What can be done to improve the economy and thereby produce real jobs? Our economy certainly will not be improved by the continued year by year increases in rates, such as those my constituents suffer under the Staffordshire county council. I offer my constituents an answer—vote those representatives out of office in the county council election in May.

We need an enterprise economy. The Opposition motion says nothing on that subject. An enterprising economy will come only from the efforts of the working people — shop floor, management and self-employed. We shall achieve an enterprise economy only if we produce goods that are better than those from abroad. One of the most pathetic arguments that I have heard is that we must not reduce taxes because the added income will go on imports. The truth is that, unless we produce goods that are better than those imports, we cannot hope to compete in world markets.

How best will we be able to produce the conditions in which we can compete in these markets successfully? First, we must be as efficient as our competitors — for example, it is hopeless for us to be in the position recently indicated by a survey of the National Institute Economic Review. The survey showed that German firms producing the same products on the same machinery managed labour productivity on average 63 per cent. higher. Moreover, 50 per cent. of those in supervisory positions on the shop floor had proper training compared with only 25 per cent. in this country.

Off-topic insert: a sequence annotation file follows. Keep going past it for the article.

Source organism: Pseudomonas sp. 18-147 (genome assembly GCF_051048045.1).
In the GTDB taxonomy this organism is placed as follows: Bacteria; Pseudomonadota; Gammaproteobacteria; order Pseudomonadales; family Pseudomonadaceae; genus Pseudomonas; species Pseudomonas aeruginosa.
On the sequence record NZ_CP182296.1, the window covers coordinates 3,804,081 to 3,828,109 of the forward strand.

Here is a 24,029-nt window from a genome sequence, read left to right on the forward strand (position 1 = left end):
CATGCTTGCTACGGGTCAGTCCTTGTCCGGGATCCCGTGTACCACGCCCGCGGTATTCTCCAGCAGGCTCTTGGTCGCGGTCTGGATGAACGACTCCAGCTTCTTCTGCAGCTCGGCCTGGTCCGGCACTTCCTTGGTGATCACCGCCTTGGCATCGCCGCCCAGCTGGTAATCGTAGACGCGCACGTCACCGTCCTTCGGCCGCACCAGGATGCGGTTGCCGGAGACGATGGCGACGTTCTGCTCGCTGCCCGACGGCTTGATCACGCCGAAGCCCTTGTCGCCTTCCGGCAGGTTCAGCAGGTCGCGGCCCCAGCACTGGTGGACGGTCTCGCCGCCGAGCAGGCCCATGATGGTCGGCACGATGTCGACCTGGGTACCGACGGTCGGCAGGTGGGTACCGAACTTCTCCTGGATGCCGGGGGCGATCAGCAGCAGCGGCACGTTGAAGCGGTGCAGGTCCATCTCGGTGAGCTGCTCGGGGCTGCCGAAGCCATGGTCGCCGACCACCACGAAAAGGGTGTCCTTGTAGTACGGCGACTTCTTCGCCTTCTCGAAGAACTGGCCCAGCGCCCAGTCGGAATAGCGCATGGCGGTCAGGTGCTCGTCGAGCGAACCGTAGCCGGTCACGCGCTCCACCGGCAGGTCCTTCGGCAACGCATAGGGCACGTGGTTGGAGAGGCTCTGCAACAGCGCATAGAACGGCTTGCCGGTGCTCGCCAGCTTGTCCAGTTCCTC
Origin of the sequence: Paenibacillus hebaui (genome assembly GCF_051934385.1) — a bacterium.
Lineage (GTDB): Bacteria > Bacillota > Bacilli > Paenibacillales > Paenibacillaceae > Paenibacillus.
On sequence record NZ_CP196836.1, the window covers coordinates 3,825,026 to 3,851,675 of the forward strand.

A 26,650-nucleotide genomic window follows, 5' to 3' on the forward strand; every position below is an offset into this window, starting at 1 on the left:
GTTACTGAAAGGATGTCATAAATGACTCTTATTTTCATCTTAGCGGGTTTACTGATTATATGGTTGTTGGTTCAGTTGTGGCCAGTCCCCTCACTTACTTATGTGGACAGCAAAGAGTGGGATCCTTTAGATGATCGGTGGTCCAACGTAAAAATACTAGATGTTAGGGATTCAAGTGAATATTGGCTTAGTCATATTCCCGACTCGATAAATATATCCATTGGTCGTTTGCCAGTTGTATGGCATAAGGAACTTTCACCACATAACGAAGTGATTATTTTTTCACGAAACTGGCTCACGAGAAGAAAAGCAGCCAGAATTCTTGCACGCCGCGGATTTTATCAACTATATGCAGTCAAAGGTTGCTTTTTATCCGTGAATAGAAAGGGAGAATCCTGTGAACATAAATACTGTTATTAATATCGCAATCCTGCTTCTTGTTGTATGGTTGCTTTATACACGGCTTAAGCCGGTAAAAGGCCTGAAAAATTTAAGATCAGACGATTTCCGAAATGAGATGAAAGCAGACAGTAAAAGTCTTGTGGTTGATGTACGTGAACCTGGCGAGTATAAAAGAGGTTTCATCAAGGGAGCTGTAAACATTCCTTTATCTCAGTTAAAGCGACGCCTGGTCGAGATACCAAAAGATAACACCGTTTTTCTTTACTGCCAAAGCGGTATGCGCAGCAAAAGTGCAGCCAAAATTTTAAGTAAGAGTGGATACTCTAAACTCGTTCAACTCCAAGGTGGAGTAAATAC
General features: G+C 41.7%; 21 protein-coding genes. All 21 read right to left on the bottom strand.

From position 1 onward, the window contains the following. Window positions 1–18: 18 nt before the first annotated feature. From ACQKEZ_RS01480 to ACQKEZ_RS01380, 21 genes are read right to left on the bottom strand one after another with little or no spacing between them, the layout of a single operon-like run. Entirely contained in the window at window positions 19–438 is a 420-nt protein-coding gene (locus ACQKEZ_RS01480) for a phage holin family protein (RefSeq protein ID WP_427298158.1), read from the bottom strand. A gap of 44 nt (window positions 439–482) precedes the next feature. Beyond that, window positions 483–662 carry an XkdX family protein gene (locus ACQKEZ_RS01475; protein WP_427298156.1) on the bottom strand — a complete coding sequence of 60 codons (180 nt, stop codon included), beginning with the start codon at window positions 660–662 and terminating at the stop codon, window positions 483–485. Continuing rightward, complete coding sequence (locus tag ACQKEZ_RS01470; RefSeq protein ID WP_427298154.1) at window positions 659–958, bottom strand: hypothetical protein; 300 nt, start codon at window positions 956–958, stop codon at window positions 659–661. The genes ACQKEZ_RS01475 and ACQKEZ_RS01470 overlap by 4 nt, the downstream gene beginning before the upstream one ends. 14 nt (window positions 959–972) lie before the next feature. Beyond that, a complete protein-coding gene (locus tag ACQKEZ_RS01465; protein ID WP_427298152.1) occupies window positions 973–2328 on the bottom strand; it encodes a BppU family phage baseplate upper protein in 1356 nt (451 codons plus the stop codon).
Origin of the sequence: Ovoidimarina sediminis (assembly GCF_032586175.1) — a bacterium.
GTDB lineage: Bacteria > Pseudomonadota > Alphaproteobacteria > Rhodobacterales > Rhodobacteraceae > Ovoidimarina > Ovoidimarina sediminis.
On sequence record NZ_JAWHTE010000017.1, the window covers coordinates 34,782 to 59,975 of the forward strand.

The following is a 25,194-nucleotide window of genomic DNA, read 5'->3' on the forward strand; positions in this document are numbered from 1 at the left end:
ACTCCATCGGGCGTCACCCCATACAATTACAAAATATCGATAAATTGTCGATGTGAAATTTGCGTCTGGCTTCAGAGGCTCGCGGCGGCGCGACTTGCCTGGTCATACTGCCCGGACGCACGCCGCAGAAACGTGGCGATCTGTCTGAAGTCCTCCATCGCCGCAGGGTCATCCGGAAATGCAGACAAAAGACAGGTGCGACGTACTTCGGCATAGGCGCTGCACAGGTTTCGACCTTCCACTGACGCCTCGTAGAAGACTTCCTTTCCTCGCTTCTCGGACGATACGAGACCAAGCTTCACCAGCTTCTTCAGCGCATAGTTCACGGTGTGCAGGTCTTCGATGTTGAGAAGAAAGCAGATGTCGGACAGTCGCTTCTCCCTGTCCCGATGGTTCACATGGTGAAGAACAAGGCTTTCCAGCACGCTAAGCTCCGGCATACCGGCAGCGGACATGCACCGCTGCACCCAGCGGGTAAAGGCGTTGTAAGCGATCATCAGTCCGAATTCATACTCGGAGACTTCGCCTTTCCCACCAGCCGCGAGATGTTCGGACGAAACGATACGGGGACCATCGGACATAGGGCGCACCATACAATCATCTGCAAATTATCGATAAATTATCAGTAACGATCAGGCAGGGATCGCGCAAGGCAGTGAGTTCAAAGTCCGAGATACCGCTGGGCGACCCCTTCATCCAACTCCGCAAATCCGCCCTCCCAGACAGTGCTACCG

Secondly, we must have a tax and banking system that will genuinely provide incentives to work and to risk capital. We look forward to the Budget on 19 March in the hope that this really will be a Budget for enterprise, jobs and investment. We hope that it really will encourage people who are now out of work to find that it is worth their while to be in work while providing management in new and efficient enterprises with the opportunity to expand and to take on new labour.